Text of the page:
64th Day Of Lockdown

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Lifestyle Health and Wellbeing 29 Mar 2020 Mental health lockdo ...

Mental health lockdown

DECCAN CHRONICLE. | SWATI SHARMA
Published Mar 29, 2020, 11:11 am IST
Updated Mar 29, 2020, 11:11 am IST
Amid the lockdown what we all tend to ignore is our mental health
Representational image
 Representational image

Imagine a person who is afraid of closed spaces but is compelled to stay isolated in his house. No more morning and evening walks.

Children away from school, friends, peer groups and classes. Imagine people stuck in their homes with domestic violence or some form of estrangement between couples. These are the disasters we have only seen in films.

 

But with the novel coronavirus or COVID-19, it is important to think of the impact it will have in our lives for the years to come.

“Most of the impact will be on youngsters and children because parents are getting irritable with issues such as financial difficulties. We are forced to come out of our comfort zone because we are so used to living a particular lifestyle. The uncertainty and fear are horrible,” says Dr Purnima Nagaraja, Psychiatrist and Therapist, Dhrithi Wellness Clinic.

Experts believe the impact may last longer than the virus. “Post-traumatic stress disorder the trauma of staying home, the trauma of not working, financial irregularities, being homeless, etc. deep traumas. People get nightmares, are irritable and get anxiety panic attacks. Then there is obsessive compulsive disorder, where children are forced to wash their hands, so they become paranoid,” Dr Purnima says.

“There is already many obsessive-compulsive disorder cases around, even among people who have not shown such symptoms before, thanks to contentiously washing hands and surfaces, washing vegetables, keeping fridge clean, etc.”

According to Dr Purnima, all these contribute to an obsessive disorder. “These impacts will remain for a very long time even after the virus has left the stratosphere. We will still be worried about washing our hands and cleanliness,” warns Dr Purnima.

Socially traumatised

 Man is a social animal and needs friends and people around. In fact, newspapers reported of many in Spain being impacted because there was nobody on the roads.

Anju Khemani, founder of the Drama Association of the Deaf (DAD), echoes sombre thoughts of what lies ahead.

“I don’t think humankind has ever been this high on hubris. I agree COVID-19 has altered the society temporarily, but I am not sure if people will remain altered that way because we tend to forget. Technology, lopsided economy and demagogic politics create a sense of being invincible. Though for now the pandemic is holding a mirror to us, I doubt if it will bring us on our knees. People will horde more, discriminate more and work towards self-preservation,” warns Anju. “And the children are going to learn the same.”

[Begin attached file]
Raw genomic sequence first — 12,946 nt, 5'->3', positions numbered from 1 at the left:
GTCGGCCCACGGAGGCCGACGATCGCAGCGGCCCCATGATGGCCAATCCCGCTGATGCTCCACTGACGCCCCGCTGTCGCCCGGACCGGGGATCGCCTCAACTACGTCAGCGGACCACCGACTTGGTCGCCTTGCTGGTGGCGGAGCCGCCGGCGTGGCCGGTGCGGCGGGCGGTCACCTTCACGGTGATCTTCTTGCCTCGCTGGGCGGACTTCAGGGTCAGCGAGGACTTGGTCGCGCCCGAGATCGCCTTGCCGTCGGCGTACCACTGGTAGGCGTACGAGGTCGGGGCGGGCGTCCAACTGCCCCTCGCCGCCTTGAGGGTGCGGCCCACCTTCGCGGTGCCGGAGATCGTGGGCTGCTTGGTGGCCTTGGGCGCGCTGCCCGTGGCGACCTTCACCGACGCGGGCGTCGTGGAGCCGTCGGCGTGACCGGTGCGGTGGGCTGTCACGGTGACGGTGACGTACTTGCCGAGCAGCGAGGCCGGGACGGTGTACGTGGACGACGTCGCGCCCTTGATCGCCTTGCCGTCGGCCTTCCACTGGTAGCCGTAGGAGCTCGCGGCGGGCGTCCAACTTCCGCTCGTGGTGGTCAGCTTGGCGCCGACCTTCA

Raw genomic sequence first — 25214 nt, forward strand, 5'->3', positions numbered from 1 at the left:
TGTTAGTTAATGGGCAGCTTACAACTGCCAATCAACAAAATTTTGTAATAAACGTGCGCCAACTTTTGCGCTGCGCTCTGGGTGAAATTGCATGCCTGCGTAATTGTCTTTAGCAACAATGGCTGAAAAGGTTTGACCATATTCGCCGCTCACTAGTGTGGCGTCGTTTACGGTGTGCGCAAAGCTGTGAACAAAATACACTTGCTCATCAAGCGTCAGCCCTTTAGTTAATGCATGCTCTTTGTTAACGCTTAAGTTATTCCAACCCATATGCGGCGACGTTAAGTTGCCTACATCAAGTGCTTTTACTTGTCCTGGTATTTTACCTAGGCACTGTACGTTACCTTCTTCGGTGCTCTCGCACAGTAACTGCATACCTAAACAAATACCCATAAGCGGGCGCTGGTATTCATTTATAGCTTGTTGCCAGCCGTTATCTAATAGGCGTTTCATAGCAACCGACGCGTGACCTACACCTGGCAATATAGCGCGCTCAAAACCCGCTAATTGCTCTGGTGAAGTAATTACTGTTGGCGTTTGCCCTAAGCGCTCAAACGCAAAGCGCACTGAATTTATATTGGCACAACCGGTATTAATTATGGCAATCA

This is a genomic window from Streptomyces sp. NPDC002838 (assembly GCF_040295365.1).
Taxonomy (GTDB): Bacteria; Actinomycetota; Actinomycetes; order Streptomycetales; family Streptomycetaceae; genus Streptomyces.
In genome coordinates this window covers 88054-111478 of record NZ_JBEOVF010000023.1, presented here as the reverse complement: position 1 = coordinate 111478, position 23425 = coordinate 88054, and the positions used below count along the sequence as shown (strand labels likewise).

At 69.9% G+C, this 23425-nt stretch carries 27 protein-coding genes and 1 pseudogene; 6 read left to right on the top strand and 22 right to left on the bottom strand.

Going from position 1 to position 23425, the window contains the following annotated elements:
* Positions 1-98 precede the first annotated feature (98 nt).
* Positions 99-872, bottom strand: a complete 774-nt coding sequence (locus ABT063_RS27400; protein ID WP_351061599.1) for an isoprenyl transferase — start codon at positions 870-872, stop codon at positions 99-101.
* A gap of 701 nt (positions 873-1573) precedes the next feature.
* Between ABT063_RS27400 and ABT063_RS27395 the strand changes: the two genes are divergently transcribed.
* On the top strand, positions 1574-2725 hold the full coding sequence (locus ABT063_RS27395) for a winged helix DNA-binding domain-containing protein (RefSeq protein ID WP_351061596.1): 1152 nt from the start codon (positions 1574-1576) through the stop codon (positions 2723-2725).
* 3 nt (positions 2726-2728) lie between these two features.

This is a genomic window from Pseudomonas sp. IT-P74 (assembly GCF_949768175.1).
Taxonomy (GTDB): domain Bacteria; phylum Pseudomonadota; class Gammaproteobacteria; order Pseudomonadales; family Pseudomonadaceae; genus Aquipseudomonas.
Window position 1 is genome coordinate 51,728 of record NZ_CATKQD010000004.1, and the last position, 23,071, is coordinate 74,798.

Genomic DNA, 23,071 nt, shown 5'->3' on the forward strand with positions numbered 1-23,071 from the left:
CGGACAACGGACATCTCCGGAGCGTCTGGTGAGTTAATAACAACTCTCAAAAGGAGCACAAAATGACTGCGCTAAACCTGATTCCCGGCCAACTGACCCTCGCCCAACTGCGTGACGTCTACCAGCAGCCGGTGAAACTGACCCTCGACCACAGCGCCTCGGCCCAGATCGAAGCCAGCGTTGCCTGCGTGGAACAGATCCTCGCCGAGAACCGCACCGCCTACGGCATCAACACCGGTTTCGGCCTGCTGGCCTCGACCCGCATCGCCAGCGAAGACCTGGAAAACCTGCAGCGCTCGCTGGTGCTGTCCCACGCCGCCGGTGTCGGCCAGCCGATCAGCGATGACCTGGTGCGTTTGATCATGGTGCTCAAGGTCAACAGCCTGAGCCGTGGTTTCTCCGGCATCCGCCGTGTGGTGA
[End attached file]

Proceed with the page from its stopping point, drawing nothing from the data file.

Anju talks about the millions who need help and all those who are scared to help. “Understandably, perhaps. But I cannot even imagine what is going to happen to the millions of workers in the unorganised sector. Their lives will change forever. Their losses, both of life and livelihood, will be beyond repair. So many are returning homes across borders and cities with families. Their children will not forget the exodus,” she adds.

However, Shilpa Datla, entrepreneur and mother, who sees the virus as a great leveller, shares a different perspective.

“The virus has been affecting people irrespective of their wealth and social status. You could be Prince Charles or a common man... you are susceptible to circumstances. So, a great learning to kids, making them aware of the situation. That could be one line of thought,” she chips in.

“I don’t, however, think attitudes will change significantly. The human behaviour has evolved over millennia through countless interactions, and it is unlikely even during the event like the COVID-19 pandemic that long-term behaviours would change. In a manner that 9/11 changed security and travel precautions, businesses would start building business continuity and business recovery plans.”

Psychiatrists beware!

Once the lockdown is over, the job of mental health professionals may double up. For one, children will need more psychological attention.

“Social distancing for a child will be very difficult  not being allowed to go out and play, not being allowed to run on roads etc.,” she points out. “So, children can get frustrated which will raise anger, irritation and behaviour patterns like never before. Moreover, it is a difficult period for parents too, holding a child down at home or a room. No matter how big your house is, this paranoia will surely cause frustration. Sometimes, not being in control of a situation can affect your thoughts and minds.”

Dr Purnima also thinks the anxiety will not leave us for a long time. “People will say let’s meditate on this as things are going to be harsh. Nobody is going to come out of this. But we will have to try and come out of it without fear, even though these scars may stay on forever,” she says signing off.

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